Proxies, are unlike direct measurement. They are estimations or approximations that have been gathered from looking at research. Both social and natural sciences employ proxies and they are used when the true measuement of something can no be done. Though the implementation of proxies in social sciences can be rather problematic. A very large issue in this chapter was the problem of defining hunger and poverty. This came into question several times as I read.
Hunger proxies, as discussed by Lou and Erin are very much so subject to the opinion of the reader in the context of each given article. In all cases it is better to measure things as accurately as possible, but hunger is an especially heated topic. Proxies are only bad if they are fatally flawed which can happen when researchers measure the wrong thing or when reporters ask the wrong questions. In many hunger/poverty studies the proxies are inaccurate. I enjoyed the last sentence of the chapter that really defined the idea behind proxies and said something along the lines of 'the reporter shouldn't say how many, but rather explain proxies and how the researcher came to that conclusion'.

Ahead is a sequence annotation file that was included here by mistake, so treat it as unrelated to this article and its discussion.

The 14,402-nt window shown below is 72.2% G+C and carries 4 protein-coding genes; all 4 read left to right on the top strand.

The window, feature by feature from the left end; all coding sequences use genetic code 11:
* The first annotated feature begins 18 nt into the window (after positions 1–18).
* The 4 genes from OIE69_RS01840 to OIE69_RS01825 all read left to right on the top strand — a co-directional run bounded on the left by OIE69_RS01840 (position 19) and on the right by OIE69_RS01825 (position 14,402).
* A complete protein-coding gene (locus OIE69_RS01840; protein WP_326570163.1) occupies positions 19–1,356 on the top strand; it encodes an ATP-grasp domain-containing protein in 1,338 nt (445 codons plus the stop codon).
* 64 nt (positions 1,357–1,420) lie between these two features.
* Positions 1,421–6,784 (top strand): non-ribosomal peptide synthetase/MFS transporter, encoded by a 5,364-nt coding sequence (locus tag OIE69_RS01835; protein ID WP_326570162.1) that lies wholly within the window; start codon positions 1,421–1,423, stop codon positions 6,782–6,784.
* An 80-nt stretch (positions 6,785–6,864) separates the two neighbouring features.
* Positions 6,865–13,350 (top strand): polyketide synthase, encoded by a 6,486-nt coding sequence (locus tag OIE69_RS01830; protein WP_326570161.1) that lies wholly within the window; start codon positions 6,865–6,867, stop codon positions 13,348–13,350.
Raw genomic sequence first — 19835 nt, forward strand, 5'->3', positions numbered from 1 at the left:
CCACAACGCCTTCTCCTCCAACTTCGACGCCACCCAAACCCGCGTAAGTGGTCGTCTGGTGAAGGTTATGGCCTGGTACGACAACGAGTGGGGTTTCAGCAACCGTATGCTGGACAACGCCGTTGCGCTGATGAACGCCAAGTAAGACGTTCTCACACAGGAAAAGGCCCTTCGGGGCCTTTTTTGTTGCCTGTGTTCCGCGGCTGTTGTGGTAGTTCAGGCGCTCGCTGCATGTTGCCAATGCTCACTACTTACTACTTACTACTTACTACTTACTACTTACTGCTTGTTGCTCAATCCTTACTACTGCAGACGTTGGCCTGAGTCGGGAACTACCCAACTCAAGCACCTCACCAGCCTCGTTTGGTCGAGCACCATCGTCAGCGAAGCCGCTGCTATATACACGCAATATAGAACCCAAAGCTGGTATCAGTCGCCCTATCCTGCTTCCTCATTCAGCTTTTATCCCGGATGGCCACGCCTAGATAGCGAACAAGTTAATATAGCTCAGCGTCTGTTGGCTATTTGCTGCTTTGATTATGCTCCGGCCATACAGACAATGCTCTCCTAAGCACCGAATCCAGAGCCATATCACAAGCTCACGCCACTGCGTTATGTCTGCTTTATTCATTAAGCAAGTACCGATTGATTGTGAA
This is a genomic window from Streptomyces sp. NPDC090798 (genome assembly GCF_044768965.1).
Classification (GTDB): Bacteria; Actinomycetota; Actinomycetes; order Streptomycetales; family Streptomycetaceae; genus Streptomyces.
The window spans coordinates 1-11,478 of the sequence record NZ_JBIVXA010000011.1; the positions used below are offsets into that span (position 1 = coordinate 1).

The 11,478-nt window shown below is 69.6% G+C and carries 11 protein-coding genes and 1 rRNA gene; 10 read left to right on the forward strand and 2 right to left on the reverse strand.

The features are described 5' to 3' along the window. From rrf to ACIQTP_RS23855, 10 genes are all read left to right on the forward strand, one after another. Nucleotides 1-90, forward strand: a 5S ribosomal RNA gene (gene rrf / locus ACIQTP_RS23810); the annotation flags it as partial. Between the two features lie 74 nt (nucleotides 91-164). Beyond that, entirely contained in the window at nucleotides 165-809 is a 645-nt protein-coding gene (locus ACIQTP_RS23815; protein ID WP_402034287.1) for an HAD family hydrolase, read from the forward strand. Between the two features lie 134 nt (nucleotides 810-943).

In regard to Lou's presentation about the Halloween proxy that asked whether children today were afraid of Halloween, I believe that this is another one of those issues that can be debated through out time. It all depends on the types of questions that the parents and children are asked. And more importantly it depends on each persons definition of being scared. If a child cries in the haunted house is it because he/she is scared or upset about something totally different.
Here is a quote that reminded me a little bit about this unit. I am not sure why, but it stuck in my head over the years. It is from a television show. The scene is that a history teacher is telling this to his students and doing a little bit of revisionist history. I felt that it tied into the idea of journalists as well as scientists skewing facts and proxies and purposely trying to convey a personal belief to a larger group through news/reports.
"FACT: Fidel Castro dressed up as Marilyn Monroe and gave President Kennedy a case of syphilis so bad that it eventually blew off the back of his head!" -Stephen Colbert as Chuck Noblet on Strangers With Candy.